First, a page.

Brian Kalt has an interesting post that teases the role of Congress viz popular constitutionalism to define unenumerated rights under the Ninth Amendment:
The Ninth Amendment declares, “The enumeration in the Constitution of certain rights shall not be construed to deny or disparage others retained by the people.” In other words, listing some rights in the Bill of Rights doesn’t weaken the unlisted ones. The Supreme Court has never done much with the Ninth Amendment. Unenumerated rights are by definition difficult to identify—there are many theories, but no consensus, on what these Ninth Amendment rights are. Even when the Court concludes that a new right exists, it resists calling it unenumerated, instead contorting the law to find it somewhere in the Constitution’s text and its penumbras.
The Ninth Amendment has much better potential in Congress. Its message is important there, even if it has been forgotten: do not read the Bill of Rights as an exclusive list, with any sort of government action permitted as long as it is not specifically forbidden. This is particularly powerful when combined with Congress’s renewed determination not to leave constitutional interpretation solely up to the courts. Instead of Congress asking only, “Would the Court strike down this law on First Amendment grounds? Second Amendment? etc.?”, it can also ask “Do we think that this violates free speech? Gun rights? Any rights not specified in the Constitution?” The Court will still get its chance to weigh in on a law’s constitutionality, but only if Congress and the president first conclude that the law is constitutional and pass it.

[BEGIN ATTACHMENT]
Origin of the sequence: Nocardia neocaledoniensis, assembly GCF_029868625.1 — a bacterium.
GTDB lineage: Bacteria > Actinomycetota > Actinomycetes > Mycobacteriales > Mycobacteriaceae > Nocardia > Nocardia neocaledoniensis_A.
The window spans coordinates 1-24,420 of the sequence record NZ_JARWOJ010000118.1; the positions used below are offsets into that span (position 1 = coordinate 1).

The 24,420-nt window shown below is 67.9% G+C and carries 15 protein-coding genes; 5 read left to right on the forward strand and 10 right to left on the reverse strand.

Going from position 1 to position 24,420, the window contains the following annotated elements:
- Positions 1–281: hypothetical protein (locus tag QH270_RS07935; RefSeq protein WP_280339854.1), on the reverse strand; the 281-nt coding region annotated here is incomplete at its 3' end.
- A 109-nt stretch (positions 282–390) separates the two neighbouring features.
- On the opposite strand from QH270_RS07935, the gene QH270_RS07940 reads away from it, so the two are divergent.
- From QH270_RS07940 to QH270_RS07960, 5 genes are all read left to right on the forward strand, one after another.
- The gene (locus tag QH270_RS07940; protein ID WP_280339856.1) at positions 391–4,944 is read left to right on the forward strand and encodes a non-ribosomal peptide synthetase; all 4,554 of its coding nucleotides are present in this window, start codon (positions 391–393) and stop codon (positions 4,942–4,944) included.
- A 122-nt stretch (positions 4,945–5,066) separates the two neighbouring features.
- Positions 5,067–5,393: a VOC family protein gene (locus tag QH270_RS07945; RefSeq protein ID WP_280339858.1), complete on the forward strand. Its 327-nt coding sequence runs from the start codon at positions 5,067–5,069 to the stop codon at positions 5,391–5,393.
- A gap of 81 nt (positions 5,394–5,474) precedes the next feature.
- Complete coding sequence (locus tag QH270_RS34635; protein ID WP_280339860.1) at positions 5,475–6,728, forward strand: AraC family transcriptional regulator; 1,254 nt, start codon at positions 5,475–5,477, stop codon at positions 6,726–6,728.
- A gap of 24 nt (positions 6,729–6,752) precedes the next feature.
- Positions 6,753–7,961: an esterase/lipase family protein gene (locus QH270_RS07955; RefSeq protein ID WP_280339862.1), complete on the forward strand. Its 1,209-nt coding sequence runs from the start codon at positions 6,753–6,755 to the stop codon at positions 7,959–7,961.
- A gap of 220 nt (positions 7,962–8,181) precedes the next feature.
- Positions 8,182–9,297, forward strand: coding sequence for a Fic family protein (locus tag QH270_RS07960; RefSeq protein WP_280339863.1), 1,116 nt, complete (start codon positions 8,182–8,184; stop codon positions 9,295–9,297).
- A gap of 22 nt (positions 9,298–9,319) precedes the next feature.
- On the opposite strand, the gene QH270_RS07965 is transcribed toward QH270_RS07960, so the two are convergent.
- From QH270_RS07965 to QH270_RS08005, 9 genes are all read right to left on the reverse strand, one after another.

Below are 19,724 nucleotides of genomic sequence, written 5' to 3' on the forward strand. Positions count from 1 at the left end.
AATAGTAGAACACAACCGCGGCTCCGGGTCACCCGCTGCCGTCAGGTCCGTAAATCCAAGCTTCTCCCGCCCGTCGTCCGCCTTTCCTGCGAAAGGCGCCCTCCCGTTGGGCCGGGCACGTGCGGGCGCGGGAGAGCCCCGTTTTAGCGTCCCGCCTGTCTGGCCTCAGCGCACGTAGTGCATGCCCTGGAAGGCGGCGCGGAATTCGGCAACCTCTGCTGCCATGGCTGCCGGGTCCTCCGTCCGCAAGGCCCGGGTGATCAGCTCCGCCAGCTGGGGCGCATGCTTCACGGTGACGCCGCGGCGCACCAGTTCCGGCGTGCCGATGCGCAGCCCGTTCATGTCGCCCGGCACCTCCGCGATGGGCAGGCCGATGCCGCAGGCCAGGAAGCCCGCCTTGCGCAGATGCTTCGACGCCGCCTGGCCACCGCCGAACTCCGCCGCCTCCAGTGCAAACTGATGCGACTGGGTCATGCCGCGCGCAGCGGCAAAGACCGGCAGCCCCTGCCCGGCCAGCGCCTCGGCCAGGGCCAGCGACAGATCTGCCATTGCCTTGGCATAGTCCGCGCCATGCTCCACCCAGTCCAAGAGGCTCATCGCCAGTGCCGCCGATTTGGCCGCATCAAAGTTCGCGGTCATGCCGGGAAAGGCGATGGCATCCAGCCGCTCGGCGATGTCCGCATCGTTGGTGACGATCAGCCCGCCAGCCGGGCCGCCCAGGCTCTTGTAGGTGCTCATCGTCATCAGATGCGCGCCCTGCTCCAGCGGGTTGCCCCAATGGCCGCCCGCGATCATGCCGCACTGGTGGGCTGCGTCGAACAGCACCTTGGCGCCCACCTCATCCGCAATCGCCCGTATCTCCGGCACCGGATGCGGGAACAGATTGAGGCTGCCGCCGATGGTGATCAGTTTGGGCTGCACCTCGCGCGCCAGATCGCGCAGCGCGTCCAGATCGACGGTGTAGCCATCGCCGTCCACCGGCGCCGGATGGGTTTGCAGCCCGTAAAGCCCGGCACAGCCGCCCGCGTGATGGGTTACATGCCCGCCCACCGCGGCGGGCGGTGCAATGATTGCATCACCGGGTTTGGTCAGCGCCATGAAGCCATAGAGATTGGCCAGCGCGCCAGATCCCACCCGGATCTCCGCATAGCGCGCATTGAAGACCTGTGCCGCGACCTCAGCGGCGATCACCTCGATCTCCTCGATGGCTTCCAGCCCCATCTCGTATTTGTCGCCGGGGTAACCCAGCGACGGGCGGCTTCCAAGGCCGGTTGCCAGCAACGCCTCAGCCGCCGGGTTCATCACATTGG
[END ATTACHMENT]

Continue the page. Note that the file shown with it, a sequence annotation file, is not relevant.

Are unenumerated rights whatever some group (be it the Court or Congress) says it is, or are these natural, inalienable rights endowed by our creators? If they are the former, Kalt’s suggestion makes sense. This would effectively constitutionalize certain positive rights into the 9th Amendment.
There is something here for everyone: the right to abortion and the right to life; the right to health insurance and the right not to have health insurance; the right to class equality and the right to purely individual treatment
But, if unenumerated rights are the latter–rights instilled in the essence of people–this approach is slightly troubling. Entrenching rights based on the whims on majorities, without any concern for our constitutional framework, is quite dangerous. Once such a right is entrenched, it cannot be taken away. As I have noted elsewhere, many modern positive rights directly conflict with what I consider the unenumerated rights the Constitution, as originally understood (9th and Privileges or Immunities Clause) protects.
It’s interesting how talks of popular constitutionalism, so impressive following the election of 2008, have suddenly died down of late.